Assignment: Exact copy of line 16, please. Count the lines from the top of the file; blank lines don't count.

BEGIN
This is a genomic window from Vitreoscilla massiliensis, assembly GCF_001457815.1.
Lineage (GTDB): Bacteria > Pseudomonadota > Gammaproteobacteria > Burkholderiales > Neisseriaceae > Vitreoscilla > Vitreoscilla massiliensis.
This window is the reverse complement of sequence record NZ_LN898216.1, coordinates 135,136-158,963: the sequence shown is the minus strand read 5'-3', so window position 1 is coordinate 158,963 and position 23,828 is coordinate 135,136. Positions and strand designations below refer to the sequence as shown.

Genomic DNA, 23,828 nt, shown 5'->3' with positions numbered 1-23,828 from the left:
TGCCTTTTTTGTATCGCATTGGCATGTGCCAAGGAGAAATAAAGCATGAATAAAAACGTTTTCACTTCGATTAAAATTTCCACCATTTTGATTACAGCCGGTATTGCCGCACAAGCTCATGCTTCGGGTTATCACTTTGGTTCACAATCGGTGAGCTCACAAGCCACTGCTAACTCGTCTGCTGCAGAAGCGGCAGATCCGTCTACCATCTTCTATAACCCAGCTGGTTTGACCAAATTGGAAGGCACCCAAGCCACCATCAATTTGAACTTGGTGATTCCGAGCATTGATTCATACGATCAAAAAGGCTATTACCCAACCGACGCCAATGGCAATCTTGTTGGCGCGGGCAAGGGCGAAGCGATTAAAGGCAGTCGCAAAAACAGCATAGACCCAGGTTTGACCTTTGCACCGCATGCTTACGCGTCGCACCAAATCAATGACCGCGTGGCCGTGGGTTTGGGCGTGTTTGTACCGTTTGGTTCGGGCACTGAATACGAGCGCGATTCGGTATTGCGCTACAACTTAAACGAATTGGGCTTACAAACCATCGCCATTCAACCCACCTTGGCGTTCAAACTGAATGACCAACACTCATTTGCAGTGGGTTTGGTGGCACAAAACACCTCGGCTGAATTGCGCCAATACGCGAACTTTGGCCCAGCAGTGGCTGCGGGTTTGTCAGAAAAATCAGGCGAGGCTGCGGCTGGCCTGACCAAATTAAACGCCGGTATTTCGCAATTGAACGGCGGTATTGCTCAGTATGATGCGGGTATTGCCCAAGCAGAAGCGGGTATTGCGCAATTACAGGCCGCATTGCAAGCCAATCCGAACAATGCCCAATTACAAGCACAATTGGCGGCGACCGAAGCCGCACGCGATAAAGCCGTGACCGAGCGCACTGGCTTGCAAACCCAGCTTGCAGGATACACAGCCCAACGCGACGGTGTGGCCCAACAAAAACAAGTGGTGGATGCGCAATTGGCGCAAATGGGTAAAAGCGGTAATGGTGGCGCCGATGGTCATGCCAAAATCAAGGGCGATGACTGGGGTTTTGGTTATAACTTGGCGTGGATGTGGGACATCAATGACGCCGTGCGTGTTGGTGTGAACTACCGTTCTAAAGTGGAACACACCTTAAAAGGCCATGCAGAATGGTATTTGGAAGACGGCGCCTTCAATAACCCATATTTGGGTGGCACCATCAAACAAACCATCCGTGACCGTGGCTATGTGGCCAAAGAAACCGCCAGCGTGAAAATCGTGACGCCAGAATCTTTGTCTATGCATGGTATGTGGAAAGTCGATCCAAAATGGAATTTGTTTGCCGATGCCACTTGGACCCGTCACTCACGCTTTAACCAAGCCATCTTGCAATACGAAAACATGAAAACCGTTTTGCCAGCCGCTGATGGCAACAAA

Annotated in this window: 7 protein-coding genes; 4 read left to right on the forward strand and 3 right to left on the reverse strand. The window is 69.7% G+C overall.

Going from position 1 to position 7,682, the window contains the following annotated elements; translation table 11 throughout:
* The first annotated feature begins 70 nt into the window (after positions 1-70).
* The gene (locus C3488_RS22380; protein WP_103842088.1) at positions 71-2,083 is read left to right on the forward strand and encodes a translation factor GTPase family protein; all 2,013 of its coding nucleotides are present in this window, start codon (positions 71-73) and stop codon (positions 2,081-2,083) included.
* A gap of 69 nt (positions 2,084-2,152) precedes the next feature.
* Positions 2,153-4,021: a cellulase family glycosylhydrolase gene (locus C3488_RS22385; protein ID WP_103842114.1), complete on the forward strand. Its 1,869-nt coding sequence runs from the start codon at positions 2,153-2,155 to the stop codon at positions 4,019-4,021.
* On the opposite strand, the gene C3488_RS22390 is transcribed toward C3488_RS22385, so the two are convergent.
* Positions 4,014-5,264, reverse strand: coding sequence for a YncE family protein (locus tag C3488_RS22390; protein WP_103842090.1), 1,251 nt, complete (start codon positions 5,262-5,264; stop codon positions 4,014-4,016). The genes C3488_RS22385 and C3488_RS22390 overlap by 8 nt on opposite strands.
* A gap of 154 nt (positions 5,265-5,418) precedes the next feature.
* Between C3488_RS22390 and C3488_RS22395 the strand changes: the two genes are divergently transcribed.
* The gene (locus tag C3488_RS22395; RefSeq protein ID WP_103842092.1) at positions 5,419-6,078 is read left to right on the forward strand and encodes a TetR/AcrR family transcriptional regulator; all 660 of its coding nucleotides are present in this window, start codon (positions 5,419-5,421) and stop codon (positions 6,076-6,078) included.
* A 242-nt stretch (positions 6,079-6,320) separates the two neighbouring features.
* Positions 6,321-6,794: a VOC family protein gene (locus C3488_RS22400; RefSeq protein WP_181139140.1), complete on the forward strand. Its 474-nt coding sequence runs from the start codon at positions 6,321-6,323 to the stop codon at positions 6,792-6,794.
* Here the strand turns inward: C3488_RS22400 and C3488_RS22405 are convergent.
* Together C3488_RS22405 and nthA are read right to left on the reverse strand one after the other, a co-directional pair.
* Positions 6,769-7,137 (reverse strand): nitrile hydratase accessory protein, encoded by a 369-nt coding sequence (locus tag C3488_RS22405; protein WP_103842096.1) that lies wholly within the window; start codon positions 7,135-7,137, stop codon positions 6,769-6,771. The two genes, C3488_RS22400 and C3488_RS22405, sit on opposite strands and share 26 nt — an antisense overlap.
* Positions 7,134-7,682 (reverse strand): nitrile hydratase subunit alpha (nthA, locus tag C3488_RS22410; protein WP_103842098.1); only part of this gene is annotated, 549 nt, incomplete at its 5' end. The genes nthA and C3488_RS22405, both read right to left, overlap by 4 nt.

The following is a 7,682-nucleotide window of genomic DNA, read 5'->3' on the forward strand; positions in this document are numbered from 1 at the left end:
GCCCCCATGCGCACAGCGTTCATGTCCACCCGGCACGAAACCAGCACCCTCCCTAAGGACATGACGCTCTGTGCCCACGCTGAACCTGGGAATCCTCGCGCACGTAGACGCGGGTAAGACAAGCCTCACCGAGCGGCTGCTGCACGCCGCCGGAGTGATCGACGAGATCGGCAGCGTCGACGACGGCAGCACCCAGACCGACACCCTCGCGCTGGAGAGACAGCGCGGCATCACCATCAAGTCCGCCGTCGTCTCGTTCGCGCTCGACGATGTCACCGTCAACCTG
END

* The gene (locus tag C3488_RS22395; RefSeq protein ID WP_103842092.1) at positions 5,419-6,078 is read left to right on the forward strand and encodes a TetR/AcrR family transcriptional regulator; all 660 of its coding nucleotides are present in this window, start codon (positions 5,419-5,421) and stop codon (positions 6,076-6,078) included.